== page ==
The car is the thing

The car is the thing

The car is the thing

Madison Park became strangely quiet in the 1950s. No longer were cap guns being fired up and down the Ave. There was no more dodging other roller skaters and bikes with cards attached to wheels sounding like mini motorcycles. No, the too-old-for-toys boys had found a new fascination: four wheels of freedom—the great American automobile! The ability to discern by sound alone the distant roar of a throaty V-8 and higher pitched 6-cylinder proved a new passion had been found. 

Between Broadway and Boren was the scene for a car show by the many car dealers we had in those days, so this was on our agenda. The new Hudson dealership on Broadway and Union even had a Clydesdale horse and wagon to draw the folks in. Around the corner to the west was the Tucker dealership presenting the Tucker with six tailpipes. Cadillac, a block north, and Davies Chevrolet on Broadway and Pike were showcasing their wares. 

Good friend Bob McCormick borrowed his dad’s demo car—it was a 1963 maroon-colored Corvette convertible—the first one. It was a favorite, and we cruised in style. The only drawback was that body damage would take months to repair as fiberglass was brand-new and surprisingly frail.

In the ‘50s there were several options for buying old and slightly used cars, which were plentiful and not unreasonably priced. There were many used-car lots all around Seattle but mostly north of downtown in a place known as Auto Row. 

Here in Madison Park our fascination for the car was so fixed we hung around any of the five gas stations just to watch the older kids work on their creations. They bought old cars, like early Ford and Chevy coupes and convertibles, and would customize them to make new personalities and styles.

First, an engine—a big engine, preferably a V-8, some with mufflers and some not, always thinking about the whereabouts of the neighborhood cop, Gordy Sacket.

The car buffs hung out mostly at the gas station on 41st. Oftentimes the garage lights were left on late in the evenings so the work could carry on. One friend somehow removed a V-8 from an old car via a kid’s wagon and pulled it several blocks to a garage. He then built a frame, welded it together, added wheels and drove it by sitting on an apple box.  We all piled in and cruised mostly the alleys in the Park, so as to avoid Gordy. Bill Dennis was one hell of a mechanic, and went on to be one in the future. 

My buddy Kim Matson scored a real buy: a chopped ’36 Ford convertible. One night while doing homework, I heard Kim’s car go by and screech around the corner, losing a wheel cover (spinner). Minutes later the phone rang and it was Kim. “Did you hear me drive by?” Who could miss it? Gordy chased but lost him. Suddenly, he heard a knock at the door. It was Gordy! That curbed Kim’s driving for a spell. 

The car craze was really growing and clubs were formed. The cars had club-named placards on license plates and the hang outs were at restaurant drive-ins. The nearest one to Madison Park was HiSea on 19th and Madison, but the most popular was Johnny Primeburgers on Olive Way and Melrose. That area is now the onramp to I-5 North.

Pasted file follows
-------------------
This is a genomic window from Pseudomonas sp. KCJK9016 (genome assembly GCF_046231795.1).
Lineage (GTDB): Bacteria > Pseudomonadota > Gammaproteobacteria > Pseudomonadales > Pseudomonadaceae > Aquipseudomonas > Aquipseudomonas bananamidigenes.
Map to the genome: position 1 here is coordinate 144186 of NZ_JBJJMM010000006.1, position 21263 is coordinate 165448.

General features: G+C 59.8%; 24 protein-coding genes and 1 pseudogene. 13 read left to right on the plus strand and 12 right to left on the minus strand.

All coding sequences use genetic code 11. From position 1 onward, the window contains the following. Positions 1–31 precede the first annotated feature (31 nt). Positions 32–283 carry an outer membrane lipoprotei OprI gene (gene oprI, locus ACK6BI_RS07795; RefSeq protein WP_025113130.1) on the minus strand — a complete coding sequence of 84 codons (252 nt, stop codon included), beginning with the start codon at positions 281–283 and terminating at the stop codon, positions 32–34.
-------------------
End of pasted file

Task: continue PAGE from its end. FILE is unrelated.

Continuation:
A new sport came out of all this: Drag Racing!

We would block the side roads entering the I-90 tunnel heading east to allow for the event. At the cue of lights blinking, away they went! Pipes racking, tires spinning, and then shutting it down mid-bridge made for a great show.

Jim Ellingston owned a huge 1920s four-door sedan. It was a perfect party car and was great on gas but had no power. The biggest problem was its constant flat-tire situation. We constantly had to jack the big beast up, remove the tire and the wheel, remove the tube, find the leak, patch the already patched tube, reassemble and party on.

An alternate option when customizing was to remove emblems or bull-nosing, and cut and lower springs to create a low and sleek profile. It was a rough ride but it sure looked cool. Also, the chop-top (called lead sled) was an option. When seated your knees were head high. Lots of lacquer paint made for a mirror finish. 

The cars back then were loud and rough riding but always had the stare factor. You could tune a car easily buying parts from Shuck’s Auto Parts as they sold everything from high-compression heads to multi carburetors. The most popular Shuck’s was across the street from The Dog House restaurant on Seventh and Bell.

The need-for-speed folks hit two dealerships: Westlake Chevrolet and a new outlet called Madman Muntz. KJR radio announced a race between the Corvette and the Madman Muntz Jet, which was a heavier coupe. Fifth Avenue, south of Aurora, was closed for the event. The area was mostly used-car lots, so side streets were easily blocked. Away they flew and, mostly due to the weight difference with fiberglass, the Corvette won by a margin. 

Today, with gas prices soaring, we could all go electric and, after charging, watch the city lights dim. We could make money off California with emissions standards being lowered and could sell air, gas masks and water, and it would help with our taxes. Yeah!